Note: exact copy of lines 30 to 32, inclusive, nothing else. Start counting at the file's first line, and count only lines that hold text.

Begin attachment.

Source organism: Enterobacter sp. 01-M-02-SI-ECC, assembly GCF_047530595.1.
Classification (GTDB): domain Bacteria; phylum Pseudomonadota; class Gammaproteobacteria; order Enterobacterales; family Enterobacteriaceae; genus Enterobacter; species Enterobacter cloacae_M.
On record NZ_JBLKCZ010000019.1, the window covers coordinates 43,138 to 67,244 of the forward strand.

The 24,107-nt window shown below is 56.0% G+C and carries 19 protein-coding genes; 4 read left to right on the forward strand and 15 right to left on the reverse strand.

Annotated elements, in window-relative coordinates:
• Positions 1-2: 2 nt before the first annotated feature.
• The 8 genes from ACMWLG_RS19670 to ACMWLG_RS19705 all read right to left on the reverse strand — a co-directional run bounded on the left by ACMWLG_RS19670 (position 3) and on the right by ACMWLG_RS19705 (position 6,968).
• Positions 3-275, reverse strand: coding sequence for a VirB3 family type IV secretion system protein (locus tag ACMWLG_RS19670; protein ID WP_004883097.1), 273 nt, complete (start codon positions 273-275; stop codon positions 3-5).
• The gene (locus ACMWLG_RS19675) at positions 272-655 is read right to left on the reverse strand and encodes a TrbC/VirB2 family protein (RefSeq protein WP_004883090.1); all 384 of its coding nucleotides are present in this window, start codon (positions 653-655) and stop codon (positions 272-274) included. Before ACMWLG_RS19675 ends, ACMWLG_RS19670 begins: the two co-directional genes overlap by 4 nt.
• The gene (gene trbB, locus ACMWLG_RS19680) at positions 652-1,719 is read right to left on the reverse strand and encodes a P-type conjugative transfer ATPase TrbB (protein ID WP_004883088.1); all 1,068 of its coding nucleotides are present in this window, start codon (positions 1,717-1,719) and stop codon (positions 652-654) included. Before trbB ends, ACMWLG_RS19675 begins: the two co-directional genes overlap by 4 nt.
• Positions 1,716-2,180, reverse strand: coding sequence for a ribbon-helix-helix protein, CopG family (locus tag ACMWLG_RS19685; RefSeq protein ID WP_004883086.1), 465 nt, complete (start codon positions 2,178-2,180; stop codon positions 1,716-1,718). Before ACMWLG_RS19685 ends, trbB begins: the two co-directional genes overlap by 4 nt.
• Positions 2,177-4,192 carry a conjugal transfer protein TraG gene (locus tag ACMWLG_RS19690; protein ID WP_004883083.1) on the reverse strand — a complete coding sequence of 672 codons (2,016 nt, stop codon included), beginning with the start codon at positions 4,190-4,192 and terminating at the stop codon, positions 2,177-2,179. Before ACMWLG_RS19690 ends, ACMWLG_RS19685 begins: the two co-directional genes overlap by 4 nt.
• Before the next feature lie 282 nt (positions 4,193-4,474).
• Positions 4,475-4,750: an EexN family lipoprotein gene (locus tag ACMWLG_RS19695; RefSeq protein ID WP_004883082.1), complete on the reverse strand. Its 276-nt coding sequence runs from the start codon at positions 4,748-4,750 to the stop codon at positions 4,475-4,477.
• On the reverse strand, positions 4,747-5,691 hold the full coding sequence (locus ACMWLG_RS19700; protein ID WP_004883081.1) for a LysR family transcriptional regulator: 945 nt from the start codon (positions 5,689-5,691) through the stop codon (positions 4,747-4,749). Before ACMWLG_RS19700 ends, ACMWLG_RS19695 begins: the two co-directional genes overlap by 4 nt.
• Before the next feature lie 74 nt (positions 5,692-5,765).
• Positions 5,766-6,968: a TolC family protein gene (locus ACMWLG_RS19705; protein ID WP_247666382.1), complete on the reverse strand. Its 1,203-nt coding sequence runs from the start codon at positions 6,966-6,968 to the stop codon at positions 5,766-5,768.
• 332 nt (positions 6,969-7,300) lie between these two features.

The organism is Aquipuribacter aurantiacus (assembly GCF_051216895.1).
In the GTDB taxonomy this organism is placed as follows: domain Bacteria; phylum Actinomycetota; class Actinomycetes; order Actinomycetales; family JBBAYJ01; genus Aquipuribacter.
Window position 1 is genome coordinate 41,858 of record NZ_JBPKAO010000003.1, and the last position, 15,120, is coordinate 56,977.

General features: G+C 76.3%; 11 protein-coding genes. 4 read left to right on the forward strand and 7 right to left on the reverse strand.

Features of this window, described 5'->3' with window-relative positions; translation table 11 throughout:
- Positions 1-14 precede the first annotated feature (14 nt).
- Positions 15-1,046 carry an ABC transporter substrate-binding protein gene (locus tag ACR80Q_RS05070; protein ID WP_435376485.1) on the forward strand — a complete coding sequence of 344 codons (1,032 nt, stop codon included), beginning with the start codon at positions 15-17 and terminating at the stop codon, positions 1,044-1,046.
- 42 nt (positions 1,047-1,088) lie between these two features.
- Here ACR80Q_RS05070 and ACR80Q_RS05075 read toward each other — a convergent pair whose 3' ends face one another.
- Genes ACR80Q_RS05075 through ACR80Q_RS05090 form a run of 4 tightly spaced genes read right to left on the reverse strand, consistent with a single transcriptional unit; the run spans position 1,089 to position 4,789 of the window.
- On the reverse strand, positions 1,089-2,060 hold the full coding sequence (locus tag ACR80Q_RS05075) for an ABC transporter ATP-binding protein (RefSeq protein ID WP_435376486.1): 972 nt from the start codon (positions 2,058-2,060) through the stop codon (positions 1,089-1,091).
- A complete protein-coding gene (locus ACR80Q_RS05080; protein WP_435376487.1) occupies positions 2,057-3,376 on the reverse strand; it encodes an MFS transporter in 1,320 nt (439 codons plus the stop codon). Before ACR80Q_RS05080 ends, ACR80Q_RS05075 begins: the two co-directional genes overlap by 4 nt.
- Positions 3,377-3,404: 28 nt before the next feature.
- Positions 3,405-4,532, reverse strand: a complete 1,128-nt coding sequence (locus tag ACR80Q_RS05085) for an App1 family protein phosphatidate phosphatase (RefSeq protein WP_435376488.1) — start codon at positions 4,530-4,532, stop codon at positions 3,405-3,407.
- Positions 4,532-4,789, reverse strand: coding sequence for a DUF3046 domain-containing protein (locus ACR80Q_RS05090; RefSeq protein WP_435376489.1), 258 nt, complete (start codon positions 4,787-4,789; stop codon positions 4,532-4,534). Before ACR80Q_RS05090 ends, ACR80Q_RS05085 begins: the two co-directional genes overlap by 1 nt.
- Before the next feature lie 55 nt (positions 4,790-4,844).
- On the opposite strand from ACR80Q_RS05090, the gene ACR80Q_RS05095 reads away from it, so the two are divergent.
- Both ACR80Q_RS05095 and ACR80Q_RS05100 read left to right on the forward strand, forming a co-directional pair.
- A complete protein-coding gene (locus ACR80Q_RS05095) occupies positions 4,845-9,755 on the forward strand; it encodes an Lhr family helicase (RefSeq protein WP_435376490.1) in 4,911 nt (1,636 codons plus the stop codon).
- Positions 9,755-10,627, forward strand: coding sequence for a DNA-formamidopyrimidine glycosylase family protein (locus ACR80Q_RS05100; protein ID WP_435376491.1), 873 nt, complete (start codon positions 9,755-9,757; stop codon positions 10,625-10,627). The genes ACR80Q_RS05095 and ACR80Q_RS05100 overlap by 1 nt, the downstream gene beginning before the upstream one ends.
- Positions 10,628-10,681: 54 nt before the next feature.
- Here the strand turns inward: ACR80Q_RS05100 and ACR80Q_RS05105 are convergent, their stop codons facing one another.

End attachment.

- A complete protein-coding gene (locus ACR80Q_RS05080; protein WP_435376487.1) occupies positions 2,057-3,376 on the reverse strand; it encodes an MFS transporter in 1,320 nt (439 codons plus the stop codon). Before ACR80Q_RS05080 ends, ACR80Q_RS05075 begins: the two co-directional genes overlap by 4 nt.
- Positions 3,377-3,404: 28 nt before the next feature.
- Positions 3,405-4,532, reverse strand: a complete 1,128-nt coding sequence (locus tag ACR80Q_RS05085) for an App1 family protein phosphatidate phosphatase (RefSeq protein WP_435376488.1) — start codon at positions 4,530-4,532, stop codon at positions 3,405-3,407.